Higher Education

Harvard To Stop Requiring DEI Statements for Many Faculty Positions

Harvard is taking steps away from politicization. Will other schools follow?


On Monday, Harvard officials announced that the university would no longer require diversity, inclusion, and belonging statements as part of its hiring process for open positions in the faculty of arts and sciences.

According to The Harvard Crimson, Harvard's previous policy required candidates to submit a statement detailing their "efforts to encourage diversity, inclusion, and belonging, including past, current, and anticipated future contributions in these areas." 

Under the new rules, finalists for a position will be required to submit two statements, one about their "efforts to strengthen academic communities" and another about how they would foster a "learning environment in which students are encouraged to ask questions and share their ideas."

The change comes in the wake of rising opposition to diversity, equity, and inclusion (DEI) statements in university faculty hiring. Critics frequently argue the statements, wherein a candidate usually lays out their personal and research commitments to increasing diversity, are essentially ideological litmus tests.

DEI statements often "[compel] faculty to affirm contested views or incorporate them into teaching, research, and service activities," reads a release from the Foundation for Individual Rights and Expression, a First Amendment nonprofit. "With scholars increasingly facing administrative consequences for voicing minority or simply unpopular opinions, the last thing universities need is another tool for enforcing ideological conformity."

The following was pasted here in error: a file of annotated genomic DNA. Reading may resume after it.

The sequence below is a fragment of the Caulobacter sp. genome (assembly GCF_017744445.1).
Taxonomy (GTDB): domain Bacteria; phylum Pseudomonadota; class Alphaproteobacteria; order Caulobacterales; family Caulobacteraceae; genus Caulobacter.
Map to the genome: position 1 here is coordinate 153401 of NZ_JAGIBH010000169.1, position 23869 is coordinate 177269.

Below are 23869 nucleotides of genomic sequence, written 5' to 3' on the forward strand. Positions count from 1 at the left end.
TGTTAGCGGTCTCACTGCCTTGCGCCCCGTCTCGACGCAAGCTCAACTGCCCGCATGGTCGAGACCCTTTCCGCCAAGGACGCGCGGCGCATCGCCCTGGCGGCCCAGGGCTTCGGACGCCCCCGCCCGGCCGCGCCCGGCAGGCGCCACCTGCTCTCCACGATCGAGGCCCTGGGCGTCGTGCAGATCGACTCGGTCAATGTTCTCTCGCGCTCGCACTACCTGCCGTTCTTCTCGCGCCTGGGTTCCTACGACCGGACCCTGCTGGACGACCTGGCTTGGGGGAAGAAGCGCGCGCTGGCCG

The shift away from DEI statements at Harvard comes just one week after the university announced that it would take a formal stance of institutional neutrality and stop releasing statements about political controversies not directly concerning Harvard. Additionally, administrators at the Massachusetts Institute of Technology announced in May that the school would also retire DEI statements.

These changes signal that a shift may be coming to higher education. As universities have faced raucous student protests over the Israel-Hamas war—and university presidents have come under fire for their reactions to the protests—it seems like more of those in academia are starting to realize that the push toward politicization was a mistake.

For better or worse, schools like Harvard and MIT set the tone for other institutions of higher education. Where elite colleges go, it's likely that other universities will follow.